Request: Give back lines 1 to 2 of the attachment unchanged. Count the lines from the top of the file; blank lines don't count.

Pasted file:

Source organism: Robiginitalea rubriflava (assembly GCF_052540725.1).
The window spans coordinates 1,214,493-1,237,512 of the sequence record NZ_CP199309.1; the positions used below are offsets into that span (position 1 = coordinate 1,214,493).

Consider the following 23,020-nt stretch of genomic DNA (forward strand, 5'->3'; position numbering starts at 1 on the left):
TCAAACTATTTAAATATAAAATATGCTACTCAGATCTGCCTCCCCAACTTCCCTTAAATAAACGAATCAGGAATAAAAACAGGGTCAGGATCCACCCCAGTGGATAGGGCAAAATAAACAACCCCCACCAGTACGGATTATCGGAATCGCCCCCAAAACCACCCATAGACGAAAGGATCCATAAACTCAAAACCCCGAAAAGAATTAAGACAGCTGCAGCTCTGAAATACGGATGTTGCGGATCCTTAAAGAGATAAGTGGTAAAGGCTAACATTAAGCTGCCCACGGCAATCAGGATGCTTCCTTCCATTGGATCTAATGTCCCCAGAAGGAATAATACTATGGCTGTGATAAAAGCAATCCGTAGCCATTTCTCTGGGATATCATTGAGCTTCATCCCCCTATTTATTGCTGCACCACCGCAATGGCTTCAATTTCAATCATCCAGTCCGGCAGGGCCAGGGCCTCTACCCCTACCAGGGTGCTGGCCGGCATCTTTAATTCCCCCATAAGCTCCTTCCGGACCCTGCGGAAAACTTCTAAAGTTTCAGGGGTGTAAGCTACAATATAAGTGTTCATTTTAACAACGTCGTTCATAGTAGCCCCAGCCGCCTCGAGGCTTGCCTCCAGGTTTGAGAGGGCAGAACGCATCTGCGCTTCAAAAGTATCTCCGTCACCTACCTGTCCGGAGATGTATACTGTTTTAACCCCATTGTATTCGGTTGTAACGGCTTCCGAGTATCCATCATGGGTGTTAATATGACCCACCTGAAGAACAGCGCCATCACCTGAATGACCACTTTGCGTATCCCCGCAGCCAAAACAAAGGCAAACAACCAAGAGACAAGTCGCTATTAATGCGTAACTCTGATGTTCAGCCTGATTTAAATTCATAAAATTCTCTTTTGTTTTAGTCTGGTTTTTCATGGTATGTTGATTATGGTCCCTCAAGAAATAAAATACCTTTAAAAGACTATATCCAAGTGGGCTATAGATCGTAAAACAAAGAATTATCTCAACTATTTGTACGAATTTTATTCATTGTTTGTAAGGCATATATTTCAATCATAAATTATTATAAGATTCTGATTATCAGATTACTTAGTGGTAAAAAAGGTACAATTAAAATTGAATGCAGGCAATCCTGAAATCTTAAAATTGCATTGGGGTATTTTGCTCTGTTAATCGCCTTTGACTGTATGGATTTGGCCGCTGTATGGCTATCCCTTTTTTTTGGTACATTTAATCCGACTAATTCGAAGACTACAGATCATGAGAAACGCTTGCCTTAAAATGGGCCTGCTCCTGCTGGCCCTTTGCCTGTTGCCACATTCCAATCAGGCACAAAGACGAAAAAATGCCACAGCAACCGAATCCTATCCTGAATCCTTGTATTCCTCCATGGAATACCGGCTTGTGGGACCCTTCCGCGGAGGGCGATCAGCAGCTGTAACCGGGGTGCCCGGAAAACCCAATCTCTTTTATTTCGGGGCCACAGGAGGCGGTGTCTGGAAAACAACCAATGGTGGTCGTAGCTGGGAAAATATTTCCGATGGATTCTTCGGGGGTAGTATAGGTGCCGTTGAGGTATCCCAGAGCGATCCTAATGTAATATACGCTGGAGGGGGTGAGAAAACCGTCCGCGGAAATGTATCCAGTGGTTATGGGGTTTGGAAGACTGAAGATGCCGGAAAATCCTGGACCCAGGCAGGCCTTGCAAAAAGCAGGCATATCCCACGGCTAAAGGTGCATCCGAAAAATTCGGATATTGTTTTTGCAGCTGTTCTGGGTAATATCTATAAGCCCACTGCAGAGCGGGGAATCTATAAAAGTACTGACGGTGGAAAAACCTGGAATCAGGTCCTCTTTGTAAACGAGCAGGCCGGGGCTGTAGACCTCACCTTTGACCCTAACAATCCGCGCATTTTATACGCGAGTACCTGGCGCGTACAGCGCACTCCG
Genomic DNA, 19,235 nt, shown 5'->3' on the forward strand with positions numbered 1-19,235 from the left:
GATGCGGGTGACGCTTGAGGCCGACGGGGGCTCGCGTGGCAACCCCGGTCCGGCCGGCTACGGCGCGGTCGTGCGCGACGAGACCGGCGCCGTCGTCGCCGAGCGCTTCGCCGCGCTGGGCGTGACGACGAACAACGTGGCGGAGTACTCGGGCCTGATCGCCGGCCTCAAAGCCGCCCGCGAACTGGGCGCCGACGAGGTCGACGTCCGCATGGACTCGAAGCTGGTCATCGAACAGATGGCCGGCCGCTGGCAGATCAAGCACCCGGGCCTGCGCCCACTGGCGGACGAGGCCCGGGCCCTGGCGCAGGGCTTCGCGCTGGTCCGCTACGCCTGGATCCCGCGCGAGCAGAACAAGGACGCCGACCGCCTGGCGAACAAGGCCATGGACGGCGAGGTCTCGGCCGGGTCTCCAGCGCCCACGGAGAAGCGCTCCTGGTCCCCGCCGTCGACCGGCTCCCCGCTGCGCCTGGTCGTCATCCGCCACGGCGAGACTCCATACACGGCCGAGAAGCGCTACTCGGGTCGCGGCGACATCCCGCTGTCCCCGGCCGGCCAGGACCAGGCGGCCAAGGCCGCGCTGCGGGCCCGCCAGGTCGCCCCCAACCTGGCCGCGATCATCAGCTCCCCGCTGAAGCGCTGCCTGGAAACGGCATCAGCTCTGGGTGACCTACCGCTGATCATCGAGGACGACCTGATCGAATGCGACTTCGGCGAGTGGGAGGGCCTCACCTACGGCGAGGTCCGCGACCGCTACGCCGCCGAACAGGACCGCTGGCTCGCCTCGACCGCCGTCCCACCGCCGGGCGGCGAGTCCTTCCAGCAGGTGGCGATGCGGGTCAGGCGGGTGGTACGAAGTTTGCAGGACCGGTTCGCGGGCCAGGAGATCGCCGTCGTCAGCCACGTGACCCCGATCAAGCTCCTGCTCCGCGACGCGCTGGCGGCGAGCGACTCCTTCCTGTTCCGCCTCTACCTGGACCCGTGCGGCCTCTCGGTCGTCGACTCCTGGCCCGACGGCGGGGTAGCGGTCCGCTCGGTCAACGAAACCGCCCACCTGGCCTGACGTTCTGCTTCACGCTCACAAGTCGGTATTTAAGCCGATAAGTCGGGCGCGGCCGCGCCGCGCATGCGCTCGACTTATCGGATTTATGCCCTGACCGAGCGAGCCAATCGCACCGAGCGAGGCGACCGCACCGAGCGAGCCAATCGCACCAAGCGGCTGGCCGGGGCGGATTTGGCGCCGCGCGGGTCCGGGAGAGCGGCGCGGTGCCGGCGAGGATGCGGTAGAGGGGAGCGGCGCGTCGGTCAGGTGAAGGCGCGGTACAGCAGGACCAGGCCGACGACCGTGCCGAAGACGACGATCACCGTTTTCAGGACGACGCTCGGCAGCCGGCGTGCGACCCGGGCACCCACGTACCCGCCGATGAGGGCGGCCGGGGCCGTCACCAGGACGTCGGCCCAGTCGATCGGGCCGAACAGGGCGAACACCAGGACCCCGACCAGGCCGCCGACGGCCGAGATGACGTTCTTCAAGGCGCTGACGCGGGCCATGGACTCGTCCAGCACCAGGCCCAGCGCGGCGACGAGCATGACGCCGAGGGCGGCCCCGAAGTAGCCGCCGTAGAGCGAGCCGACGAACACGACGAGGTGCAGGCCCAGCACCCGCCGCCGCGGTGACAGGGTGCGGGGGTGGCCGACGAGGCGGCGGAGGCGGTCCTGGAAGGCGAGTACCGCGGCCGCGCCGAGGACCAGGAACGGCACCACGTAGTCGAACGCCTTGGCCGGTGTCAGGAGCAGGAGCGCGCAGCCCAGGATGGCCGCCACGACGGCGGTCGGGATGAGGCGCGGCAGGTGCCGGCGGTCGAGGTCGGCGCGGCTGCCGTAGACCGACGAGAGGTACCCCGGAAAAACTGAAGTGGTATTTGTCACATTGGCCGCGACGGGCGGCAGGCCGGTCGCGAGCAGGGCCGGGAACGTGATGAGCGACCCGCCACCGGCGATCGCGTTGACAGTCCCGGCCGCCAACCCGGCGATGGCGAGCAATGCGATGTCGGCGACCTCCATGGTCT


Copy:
Source organism: Robiginitalea rubriflava (assembly GCF_052540725.1).
The window spans coordinates 1,214,493-1,237,512 of the sequence record NZ_CP199309.1; the positions used below are offsets into that span (position 1 = coordinate 1,214,493).